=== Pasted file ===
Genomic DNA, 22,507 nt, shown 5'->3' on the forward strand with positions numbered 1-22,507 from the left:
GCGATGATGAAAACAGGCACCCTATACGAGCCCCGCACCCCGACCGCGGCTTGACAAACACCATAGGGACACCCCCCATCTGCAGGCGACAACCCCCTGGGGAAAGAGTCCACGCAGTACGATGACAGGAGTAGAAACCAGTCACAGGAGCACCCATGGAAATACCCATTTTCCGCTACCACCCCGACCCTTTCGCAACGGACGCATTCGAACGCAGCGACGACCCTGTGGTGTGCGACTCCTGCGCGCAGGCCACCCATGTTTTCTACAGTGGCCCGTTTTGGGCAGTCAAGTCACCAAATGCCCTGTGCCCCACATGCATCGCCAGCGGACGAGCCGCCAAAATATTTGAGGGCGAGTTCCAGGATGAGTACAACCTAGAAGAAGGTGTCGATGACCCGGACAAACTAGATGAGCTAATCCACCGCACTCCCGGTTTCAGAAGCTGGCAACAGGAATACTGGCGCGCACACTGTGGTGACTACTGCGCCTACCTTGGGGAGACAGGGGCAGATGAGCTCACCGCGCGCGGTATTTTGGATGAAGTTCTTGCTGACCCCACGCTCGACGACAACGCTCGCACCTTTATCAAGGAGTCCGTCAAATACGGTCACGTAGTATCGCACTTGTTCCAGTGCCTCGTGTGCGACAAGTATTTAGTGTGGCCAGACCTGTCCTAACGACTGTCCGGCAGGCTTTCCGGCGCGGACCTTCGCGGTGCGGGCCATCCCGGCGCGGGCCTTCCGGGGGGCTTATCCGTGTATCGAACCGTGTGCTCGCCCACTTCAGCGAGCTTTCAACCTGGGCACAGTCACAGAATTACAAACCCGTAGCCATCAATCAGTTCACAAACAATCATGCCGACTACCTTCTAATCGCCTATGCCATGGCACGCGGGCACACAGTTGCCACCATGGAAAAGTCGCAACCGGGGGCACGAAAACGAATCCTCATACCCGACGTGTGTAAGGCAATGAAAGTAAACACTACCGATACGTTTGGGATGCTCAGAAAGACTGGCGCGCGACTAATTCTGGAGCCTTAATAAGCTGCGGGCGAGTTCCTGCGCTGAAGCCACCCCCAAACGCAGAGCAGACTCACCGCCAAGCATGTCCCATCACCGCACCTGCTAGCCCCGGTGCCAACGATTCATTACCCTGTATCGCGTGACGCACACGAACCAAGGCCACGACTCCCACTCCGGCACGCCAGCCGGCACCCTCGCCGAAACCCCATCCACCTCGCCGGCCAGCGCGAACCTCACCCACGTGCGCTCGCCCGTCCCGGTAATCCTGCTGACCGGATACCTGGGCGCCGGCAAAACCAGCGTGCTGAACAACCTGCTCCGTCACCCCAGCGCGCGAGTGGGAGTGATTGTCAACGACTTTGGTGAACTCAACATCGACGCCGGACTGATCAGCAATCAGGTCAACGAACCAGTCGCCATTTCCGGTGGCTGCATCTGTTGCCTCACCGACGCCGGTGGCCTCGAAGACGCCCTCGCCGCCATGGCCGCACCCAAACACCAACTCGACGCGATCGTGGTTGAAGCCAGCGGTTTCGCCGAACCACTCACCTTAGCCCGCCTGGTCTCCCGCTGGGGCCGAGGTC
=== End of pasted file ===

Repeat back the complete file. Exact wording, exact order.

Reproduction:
Genomic DNA, 22,507 nt, shown 5'->3' on the forward strand with positions numbered 1-22,507 from the left:
GCGATGATGAAAACAGGCACCCTATACGAGCCCCGCACCCCGACCGCGGCTTGACAAACACCATAGGGACACCCCCCATCTGCAGGCGACAACCCCCTGGGGAAAGAGTCCACGCAGTACGATGACAGGAGTAGAAACCAGTCACAGGAGCACCCATGGAAATACCCATTTTCCGCTACCACCCCGACCCTTTCGCAACGGACGCATTCGAACGCAGCGACGACCCTGTGGTGTGCGACTCCTGCGCGCAGGCCACCCATGTTTTCTACAGTGGCCCGTTTTGGGCAGTCAAGTCACCAAATGCCCTGTGCCCCACATGCATCGCCAGCGGACGAGCCGCCAAAATATTTGAGGGCGAGTTCCAGGATGAGTACAACCTAGAAGAAGGTGTCGATGACCCGGACAAACTAGATGAGCTAATCCACCGCACTCCCGGTTTCAGAAGCTGGCAACAGGAATACTGGCGCGCACACTGTGGTGACTACTGCGCCTACCTTGGGGAGACAGGGGCAGATGAGCTCACCGCGCGCGGTATTTTGGATGAAGTTCTTGCTGACCCCACGCTCGACGACAACGCTCGCACCTTTATCAAGGAGTCCGTCAAATACGGTCACGTAGTATCGCACTTGTTCCAGTGCCTCGTGTGCGACAAGTATTTAGTGTGGCCAGACCTGTCCTAACGACTGTCCGGCAGGCTTTCCGGCGCGGACCTTCGCGGTGCGGGCCATCCCGGCGCGGGCCTTCCGGGGGGCTTATCCGTGTATCGAACCGTGTGCTCGCCCACTTCAGCGAGCTTTCAACCTGGGCACAGTCACAGAATTACAAACCCGTAGCCATCAATCAGTTCACAAACAATCATGCCGACTACCTTCTAATCGCCTATGCCATGGCACGCGGGCACACAGTTGCCACCATGGAAAAGTCGCAACCGGGGGCACGAAAACGAATCCTCATACCCGACGTGTGTAAGGCAATGAAAGTAAACACTACCGATACGTTTGGGATGCTCAGAAAGACTGGCGCGCGACTAATTCTGGAGCCTTAATAAGCTGCGGGCGAGTTCCTGCGCTGAAGCCACCCCCAAACGCAGAGCAGACTCACCGCCAAGCATGTCCCATCACCGCACCTGCTAGCCCCGGTGCCAACGATTCATTACCCTGTATCGCGTGACGCACACGAACCAAGGCCACGACTCCCACTCCGGCACGCCAGCCGGCACCCTCGCCGAAACCCCATCCACCTCGCCGGCCAGCGCGAACCTCACCCACGTGCGCTCGCCCGTCCCGGTAATCCTGCTGACCGGATACCTGGGCGCCGGCAAAACCAGCGTGCTGAACAACCTGCTCCGTCACCCCAGCGCGCGAGTGGGAGTGATTGTCAACGACTTTGGTGAACTCAACATCGACGCCGGACTGATCAGCAATCAGGTCAACGAACCAGTCGCCATTTCCGGTGGCTGCATCTGTTGCCTCACCGACGCCGGTGGCCTCGAAGACGCCCTCGCCGCCATGGCCGCACCCAAACACCAACTCGACGCGATCGTGGTTGAAGCCAGCGGTTTCGCCGAACCACTCACCTTAGCCCGCCTGGTCTCCCGCTGGGGCCGAGGTC